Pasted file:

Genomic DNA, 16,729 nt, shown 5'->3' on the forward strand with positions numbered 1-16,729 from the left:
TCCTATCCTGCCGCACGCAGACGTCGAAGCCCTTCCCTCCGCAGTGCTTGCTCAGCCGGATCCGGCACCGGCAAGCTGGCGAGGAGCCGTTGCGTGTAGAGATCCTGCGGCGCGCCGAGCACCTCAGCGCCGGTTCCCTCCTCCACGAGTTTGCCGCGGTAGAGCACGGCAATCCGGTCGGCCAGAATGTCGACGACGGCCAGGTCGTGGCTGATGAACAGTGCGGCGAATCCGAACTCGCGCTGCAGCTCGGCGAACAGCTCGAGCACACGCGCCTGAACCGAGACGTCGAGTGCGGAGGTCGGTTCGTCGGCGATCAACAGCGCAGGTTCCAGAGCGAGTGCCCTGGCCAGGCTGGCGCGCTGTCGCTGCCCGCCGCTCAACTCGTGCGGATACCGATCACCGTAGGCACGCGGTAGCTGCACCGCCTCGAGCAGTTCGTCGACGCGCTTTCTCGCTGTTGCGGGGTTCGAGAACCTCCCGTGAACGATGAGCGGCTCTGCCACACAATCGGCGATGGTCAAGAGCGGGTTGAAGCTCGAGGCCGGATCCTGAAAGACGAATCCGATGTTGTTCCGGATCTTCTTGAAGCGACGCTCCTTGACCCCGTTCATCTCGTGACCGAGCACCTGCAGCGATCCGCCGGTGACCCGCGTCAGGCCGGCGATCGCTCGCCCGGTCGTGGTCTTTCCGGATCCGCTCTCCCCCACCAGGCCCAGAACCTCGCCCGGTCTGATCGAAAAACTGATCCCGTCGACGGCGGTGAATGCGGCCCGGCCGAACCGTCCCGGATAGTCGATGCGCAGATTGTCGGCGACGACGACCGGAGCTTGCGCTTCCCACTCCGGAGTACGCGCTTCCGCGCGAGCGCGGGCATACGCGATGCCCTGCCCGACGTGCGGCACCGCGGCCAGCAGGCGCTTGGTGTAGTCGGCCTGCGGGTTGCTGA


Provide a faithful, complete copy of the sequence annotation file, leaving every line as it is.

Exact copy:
Genomic DNA, 16,729 nt, shown 5'->3' on the forward strand with positions numbered 1-16,729 from the left:
TCCTATCCTGCCGCACGCAGACGTCGAAGCCCTTCCCTCCGCAGTGCTTGCTCAGCCGGATCCGGCACCGGCAAGCTGGCGAGGAGCCGTTGCGTGTAGAGATCCTGCGGCGCGCCGAGCACCTCAGCGCCGGTTCCCTCCTCCACGAGTTTGCCGCGGTAGAGCACGGCAATCCGGTCGGCCAGAATGTCGACGACGGCCAGGTCGTGGCTGATGAACAGTGCGGCGAATCCGAACTCGCGCTGCAGCTCGGCGAACAGCTCGAGCACACGCGCCTGAACCGAGACGTCGAGTGCGGAGGTCGGTTCGTCGGCGATCAACAGCGCAGGTTCCAGAGCGAGTGCCCTGGCCAGGCTGGCGCGCTGTCGCTGCCCGCCGCTCAACTCGTGCGGATACCGATCACCGTAGGCACGCGGTAGCTGCACCGCCTCGAGCAGTTCGTCGACGCGCTTTCTCGCTGTTGCGGGGTTCGAGAACCTCCCGTGAACGATGAGCGGCTCTGCCACACAATCGGCGATGGTCAAGAGCGGGTTGAAGCTCGAGGCCGGATCCTGAAAGACGAATCCGATGTTGTTCCGGATCTTCTTGAAGCGACGCTCCTTGACCCCGTTCATCTCGTGACCGAGCACCTGCAGCGATCCGCCGGTGACCCGCGTCAGGCCGGCGATCGCTCGCCCGGTCGTGGTCTTTCCGGATCCGCTCTCCCCCACCAGGCCCAGAACCTCGCCCGGTCTGATCGAAAAACTGATCCCGTCGACGGCGGTGAATGCGGCCCGGCCGAACCGTCCCGGATAGTCGATGCGCAGATTGTCGGCGACGACGACCGGAGCTTGCGCTTCCCACTCCGGAGTACGCGCTTCCGCGCGAGCGCGGGCATACGCGATGCCCTGCCCGACGTGCGGCACCGCGGCCAGCAGGCGCTTGGTGTAGTCGGCCTGCGGGTTGCTGA